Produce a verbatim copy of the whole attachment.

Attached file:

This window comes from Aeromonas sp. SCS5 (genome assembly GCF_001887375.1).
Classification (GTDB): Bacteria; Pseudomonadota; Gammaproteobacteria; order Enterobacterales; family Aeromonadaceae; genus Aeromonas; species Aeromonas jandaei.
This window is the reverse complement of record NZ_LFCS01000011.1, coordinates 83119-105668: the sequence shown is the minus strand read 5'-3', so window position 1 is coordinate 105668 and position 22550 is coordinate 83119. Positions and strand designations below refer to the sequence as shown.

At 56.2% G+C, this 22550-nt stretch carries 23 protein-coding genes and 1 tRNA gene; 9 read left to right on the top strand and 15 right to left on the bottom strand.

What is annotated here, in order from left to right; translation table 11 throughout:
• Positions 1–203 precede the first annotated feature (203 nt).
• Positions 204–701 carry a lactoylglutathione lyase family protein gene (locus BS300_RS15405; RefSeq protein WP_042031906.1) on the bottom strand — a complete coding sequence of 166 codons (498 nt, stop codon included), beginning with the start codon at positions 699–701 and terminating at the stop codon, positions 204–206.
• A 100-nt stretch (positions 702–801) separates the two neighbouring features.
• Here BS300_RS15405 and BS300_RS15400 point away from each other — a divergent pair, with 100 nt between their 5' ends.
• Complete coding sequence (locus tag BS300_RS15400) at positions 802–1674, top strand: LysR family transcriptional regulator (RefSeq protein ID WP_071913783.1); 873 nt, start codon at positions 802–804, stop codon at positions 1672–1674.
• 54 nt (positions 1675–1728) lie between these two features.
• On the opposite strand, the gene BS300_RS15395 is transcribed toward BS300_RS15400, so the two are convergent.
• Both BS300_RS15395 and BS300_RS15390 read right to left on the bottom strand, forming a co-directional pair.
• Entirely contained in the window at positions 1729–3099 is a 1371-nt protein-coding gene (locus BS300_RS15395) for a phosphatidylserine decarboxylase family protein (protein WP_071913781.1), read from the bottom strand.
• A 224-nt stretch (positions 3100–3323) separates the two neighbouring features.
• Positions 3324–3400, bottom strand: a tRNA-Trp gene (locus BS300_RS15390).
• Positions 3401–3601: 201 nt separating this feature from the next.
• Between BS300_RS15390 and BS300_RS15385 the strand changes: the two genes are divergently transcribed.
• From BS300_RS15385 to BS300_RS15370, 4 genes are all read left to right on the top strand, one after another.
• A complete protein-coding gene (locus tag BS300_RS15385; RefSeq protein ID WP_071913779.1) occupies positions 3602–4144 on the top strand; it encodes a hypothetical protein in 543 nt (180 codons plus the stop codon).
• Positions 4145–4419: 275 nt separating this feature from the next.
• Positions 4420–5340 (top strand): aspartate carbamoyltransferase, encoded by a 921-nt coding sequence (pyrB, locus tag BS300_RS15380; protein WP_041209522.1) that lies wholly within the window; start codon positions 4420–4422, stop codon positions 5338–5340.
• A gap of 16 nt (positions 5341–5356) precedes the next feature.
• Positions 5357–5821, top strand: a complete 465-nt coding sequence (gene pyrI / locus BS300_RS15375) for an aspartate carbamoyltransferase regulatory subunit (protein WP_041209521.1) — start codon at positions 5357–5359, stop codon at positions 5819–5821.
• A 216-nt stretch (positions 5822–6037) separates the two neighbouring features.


This window comes from Aeromonas sp. SCS5 (genome assembly GCF_001887375.1).
Classification (GTDB): Bacteria; Pseudomonadota; Gammaproteobacteria; order Enterobacterales; family Aeromonadaceae; genus Aeromonas; species Aeromonas jandaei.
This window is the reverse complement of record NZ_LFCS01000011.1, coordinates 83119-105668: the sequence shown is the minus strand read 5'-3', so window position 1 is coordinate 105668 and position 22550 is coordinate 83119. Positions and strand designations below refer to the sequence as shown.

At 56.2% G+C, this 22550-nt stretch carries 23 protein-coding genes and 1 tRNA gene; 9 read left to right on the top strand and 15 right to left on the bottom strand.

What is annotated here, in order from left to right; translation table 11 throughout:
• Positions 1–203 precede the first annotated feature (203 nt).
• Positions 204–701 carry a lactoylglutathione lyase family protein gene (locus BS300_RS15405; RefSeq protein WP_042031906.1) on the bottom strand — a complete coding sequence of 166 codons (498 nt, stop codon included), beginning with the start codon at positions 699–701 and terminating at the stop codon, positions 204–206.
• A 100-nt stretch (positions 702–801) separates the two neighbouring features.
• Here BS300_RS15405 and BS300_RS15400 point away from each other — a divergent pair, with 100 nt between their 5' ends.
• Complete coding sequence (locus tag BS300_RS15400) at positions 802–1674, top strand: LysR family transcriptional regulator (RefSeq protein ID WP_071913783.1); 873 nt, start codon at positions 802–804, stop codon at positions 1672–1674.
• 54 nt (positions 1675–1728) lie between these two features.
• On the opposite strand, the gene BS300_RS15395 is transcribed toward BS300_RS15400, so the two are convergent.
• Both BS300_RS15395 and BS300_RS15390 read right to left on the bottom strand, forming a co-directional pair.
• Entirely contained in the window at positions 1729–3099 is a 1371-nt protein-coding gene (locus BS300_RS15395) for a phosphatidylserine decarboxylase family protein (protein WP_071913781.1), read from the bottom strand.
• A 224-nt stretch (positions 3100–3323) separates the two neighbouring features.
• Positions 3324–3400, bottom strand: a tRNA-Trp gene (locus BS300_RS15390).
• Positions 3401–3601: 201 nt separating this feature from the next.
• Between BS300_RS15390 and BS300_RS15385 the strand changes: the two genes are divergently transcribed.
• From BS300_RS15385 to BS300_RS15370, 4 genes are all read left to right on the top strand, one after another.
• A complete protein-coding gene (locus tag BS300_RS15385; RefSeq protein ID WP_071913779.1) occupies positions 3602–4144 on the top strand; it encodes a hypothetical protein in 543 nt (180 codons plus the stop codon).
• Positions 4145–4419: 275 nt separating this feature from the next.
• Positions 4420–5340 (top strand): aspartate carbamoyltransferase, encoded by a 921-nt coding sequence (pyrB, locus tag BS300_RS15380; protein WP_041209522.1) that lies wholly within the window; start codon positions 4420–4422, stop codon positions 5338–5340.
• A gap of 16 nt (positions 5341–5356) precedes the next feature.
• Positions 5357–5821, top strand: a complete 465-nt coding sequence (gene pyrI / locus BS300_RS15375) for an aspartate carbamoyltransferase regulatory subunit (protein WP_041209521.1) — start codon at positions 5357–5359, stop codon at positions 5819–5821.
• A 216-nt stretch (positions 5822–6037) separates the two neighbouring features.